US commission concerned by India's transnational repression against religious minorities

(Photo: © Peter Kenny)Campaign to stop violence against Christians in India on square in front of United Nations in Geneva, Switzerland on June 23, 2021 during a session of the UN Human Rights Council.

The United States Commission on International Religious Freedom (USCIRF) says it is alarmed by India's increased transnational targeting of religious minorities and those advocating on their behalf.

Recent efforts by the Indian government to silence activists, journalists, and lawyers abroad pose a serious threat to religious freedom said the commission on Dec. 15.

"Due to India's systematic, ongoing, and egregious violations of freedom of religion or belief, USCIRF implores the U.S. Department of State to designate India a Country of Particular Concern (CPC)," said the commission.

"The Indian government's alleged involvement in the killing of Sikh activist Hardeep Singh Nijjar in Canada and the plot to kill Gurpatwant Singh Pannun in the United States are deeply troubling," said USCIRF Commissioner Stephen Schneck.

He said that the Indian activity represent a severe escalation of India's efforts to silence religious minorities and human rights defenders both within its country and abroad,

Schneck said, "We call on the Biden administration to acknowledge the Indian government's perpetration of particularly severe religious freedom violations and designate it as a country of particular concern (CPC)."

The Indian embassy in Washington did not immediately respond to a request for comment, Reuters news agency reported.


It said that the Indian government routinely denies any discrimination in the Hindu-majority country.

Federal prosecutors in Manhattan said this month that an Indian national had worked with an unnamed Indian government employee on the plot to assassinate a New York City resident who advocated for a sovereign Sikh state in northern India. India's government has denied involvement in the plot, said te Reuters report.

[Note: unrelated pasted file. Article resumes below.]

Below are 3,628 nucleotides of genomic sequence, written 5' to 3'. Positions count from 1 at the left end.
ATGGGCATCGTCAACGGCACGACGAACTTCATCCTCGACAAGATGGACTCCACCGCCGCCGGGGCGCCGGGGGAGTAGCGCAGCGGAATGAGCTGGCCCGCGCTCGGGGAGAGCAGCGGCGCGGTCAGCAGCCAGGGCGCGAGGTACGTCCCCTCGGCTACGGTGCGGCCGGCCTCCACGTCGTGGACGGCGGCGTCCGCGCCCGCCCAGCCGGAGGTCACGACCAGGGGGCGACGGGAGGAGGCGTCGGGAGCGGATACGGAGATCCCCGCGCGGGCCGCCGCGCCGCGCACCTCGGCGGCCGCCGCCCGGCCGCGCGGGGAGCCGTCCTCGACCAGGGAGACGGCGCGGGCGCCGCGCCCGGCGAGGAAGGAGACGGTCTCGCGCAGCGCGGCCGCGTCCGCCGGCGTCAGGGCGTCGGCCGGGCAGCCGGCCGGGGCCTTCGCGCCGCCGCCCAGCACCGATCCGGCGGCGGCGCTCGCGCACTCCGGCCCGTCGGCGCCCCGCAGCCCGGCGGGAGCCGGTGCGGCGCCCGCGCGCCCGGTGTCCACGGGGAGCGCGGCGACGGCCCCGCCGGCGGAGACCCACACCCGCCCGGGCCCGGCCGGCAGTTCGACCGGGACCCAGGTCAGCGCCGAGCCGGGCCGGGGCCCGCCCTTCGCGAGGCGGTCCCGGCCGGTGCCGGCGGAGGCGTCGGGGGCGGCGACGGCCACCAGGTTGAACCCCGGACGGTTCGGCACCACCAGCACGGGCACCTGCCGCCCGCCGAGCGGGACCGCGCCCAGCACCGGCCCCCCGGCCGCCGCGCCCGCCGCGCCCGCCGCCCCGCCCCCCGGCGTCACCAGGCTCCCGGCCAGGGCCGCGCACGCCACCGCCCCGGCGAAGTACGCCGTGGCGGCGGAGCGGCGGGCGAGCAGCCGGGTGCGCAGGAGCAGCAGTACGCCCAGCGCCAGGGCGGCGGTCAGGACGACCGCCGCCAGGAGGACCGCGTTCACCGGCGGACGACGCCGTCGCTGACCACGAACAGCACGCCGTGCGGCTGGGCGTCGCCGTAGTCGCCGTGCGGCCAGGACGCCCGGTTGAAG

The commission said transnational repression occurs when states use intimidation, harassment, or violence against those living outside their borders.

Transnational repression campaigns often target political and human rights activists, journalists, and members of religious and ethnic minority groups.

The commission said that in extreme cases, tactics include detention, reprisals against family members, kidnapping, or, as illustrated by India, assassinations.

In November 2023, the U.S. Department of Justice published an indictment alleging the Indian government's attempt to assassinate a Sikh activist was intended to prompt a series of additional killings in the United States and Canada.

In addition, said the commission, Indian authorities have used spyware and online harassment campaigns to target and intimidate journalists and activists abroad advocating on behalf of religious minorities.

Following Prime Minister Narendra Modi's State Visit to the United States in June, comments from the head of India's Bharatiya Janata Party's (BJP) information and technology department, Amit Malviya, prompted an online campaign against U.S. Wall Street Journal journalist Sabrina Siddiqui for posing a question about religious freedom conditions in India, according to the commission.

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